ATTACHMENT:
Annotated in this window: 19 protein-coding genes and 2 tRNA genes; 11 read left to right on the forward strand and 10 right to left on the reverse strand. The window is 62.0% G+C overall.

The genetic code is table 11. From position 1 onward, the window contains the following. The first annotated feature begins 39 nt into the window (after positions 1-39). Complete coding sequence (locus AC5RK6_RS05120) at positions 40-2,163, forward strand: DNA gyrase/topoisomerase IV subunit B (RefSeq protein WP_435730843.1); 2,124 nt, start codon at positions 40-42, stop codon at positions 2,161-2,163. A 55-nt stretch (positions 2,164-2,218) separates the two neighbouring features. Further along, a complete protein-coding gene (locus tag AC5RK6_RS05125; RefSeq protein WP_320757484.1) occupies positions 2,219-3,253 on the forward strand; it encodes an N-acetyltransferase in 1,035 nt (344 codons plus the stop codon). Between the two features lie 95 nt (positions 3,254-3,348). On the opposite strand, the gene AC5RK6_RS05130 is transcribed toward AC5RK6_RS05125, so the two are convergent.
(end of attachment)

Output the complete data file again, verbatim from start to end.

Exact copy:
Annotated in this window: 19 protein-coding genes and 2 tRNA genes; 11 read left to right on the forward strand and 10 right to left on the reverse strand. The window is 62.0% G+C overall.

The genetic code is table 11. From position 1 onward, the window contains the following. The first annotated feature begins 39 nt into the window (after positions 1-39). Complete coding sequence (locus AC5RK6_RS05120) at positions 40-2,163, forward strand: DNA gyrase/topoisomerase IV subunit B (RefSeq protein WP_435730843.1); 2,124 nt, start codon at positions 40-42, stop codon at positions 2,161-2,163. A 55-nt stretch (positions 2,164-2,218) separates the two neighbouring features. Further along, a complete protein-coding gene (locus tag AC5RK6_RS05125; RefSeq protein WP_320757484.1) occupies positions 2,219-3,253 on the forward strand; it encodes an N-acetyltransferase in 1,035 nt (344 codons plus the stop codon). Between the two features lie 95 nt (positions 3,254-3,348). On the opposite strand, the gene AC5RK6_RS05130 is transcribed toward AC5RK6_RS05125, so the two are convergent.